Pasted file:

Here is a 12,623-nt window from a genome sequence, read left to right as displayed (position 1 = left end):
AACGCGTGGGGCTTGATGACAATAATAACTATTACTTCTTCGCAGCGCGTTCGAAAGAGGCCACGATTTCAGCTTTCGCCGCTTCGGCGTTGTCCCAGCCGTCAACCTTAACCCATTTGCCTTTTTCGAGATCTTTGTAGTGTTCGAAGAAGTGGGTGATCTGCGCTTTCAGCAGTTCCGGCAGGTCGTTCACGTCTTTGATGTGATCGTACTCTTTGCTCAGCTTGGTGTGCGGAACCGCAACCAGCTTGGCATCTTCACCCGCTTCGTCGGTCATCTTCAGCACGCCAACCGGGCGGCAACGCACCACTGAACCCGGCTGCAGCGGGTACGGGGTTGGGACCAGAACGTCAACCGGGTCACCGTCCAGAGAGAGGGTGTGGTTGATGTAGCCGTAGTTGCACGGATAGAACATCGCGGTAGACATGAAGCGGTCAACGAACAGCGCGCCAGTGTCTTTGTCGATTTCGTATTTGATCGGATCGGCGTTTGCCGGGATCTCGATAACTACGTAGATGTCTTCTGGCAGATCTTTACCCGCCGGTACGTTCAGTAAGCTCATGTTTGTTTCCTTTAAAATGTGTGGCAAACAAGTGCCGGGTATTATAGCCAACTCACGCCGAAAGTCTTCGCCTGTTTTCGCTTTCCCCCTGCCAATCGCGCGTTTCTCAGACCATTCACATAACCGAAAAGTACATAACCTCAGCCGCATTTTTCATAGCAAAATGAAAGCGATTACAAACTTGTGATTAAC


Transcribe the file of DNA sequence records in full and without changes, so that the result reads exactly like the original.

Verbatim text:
Here is a 12,623-nt window from a genome sequence, read left to right as displayed (position 1 = left end):
AACGCGTGGGGCTTGATGACAATAATAACTATTACTTCTTCGCAGCGCGTTCGAAAGAGGCCACGATTTCAGCTTTCGCCGCTTCGGCGTTGTCCCAGCCGTCAACCTTAACCCATTTGCCTTTTTCGAGATCTTTGTAGTGTTCGAAGAAGTGGGTGATCTGCGCTTTCAGCAGTTCCGGCAGGTCGTTCACGTCTTTGATGTGATCGTACTCTTTGCTCAGCTTGGTGTGCGGAACCGCAACCAGCTTGGCATCTTCACCCGCTTCGTCGGTCATCTTCAGCACGCCAACCGGGCGGCAACGCACCACTGAACCCGGCTGCAGCGGGTACGGGGTTGGGACCAGAACGTCAACCGGGTCACCGTCCAGAGAGAGGGTGTGGTTGATGTAGCCGTAGTTGCACGGATAGAACATCGCGGTAGACATGAAGCGGTCAACGAACAGCGCGCCAGTGTCTTTGTCGATTTCGTATTTGATCGGATCGGCGTTTGCCGGGATCTCGATAACTACGTAGATGTCTTCTGGCAGATCTTTACCCGCCGGTACGTTCAGTAAGCTCATGTTTGTTTCCTTTAAAATGTGTGGCAAACAAGTGCCGGGTATTATAGCCAACTCACGCCGAAAGTCTTCGCCTGTTTTCGCTTTCCCCCTGCCAATCGCGCGTTTCTCAGACCATTCACATAACCGAAAAGTACATAACCTCAGCCGCATTTTTCATAGCAAAATGAAAGCGATTACAAACTTGTGATTAAC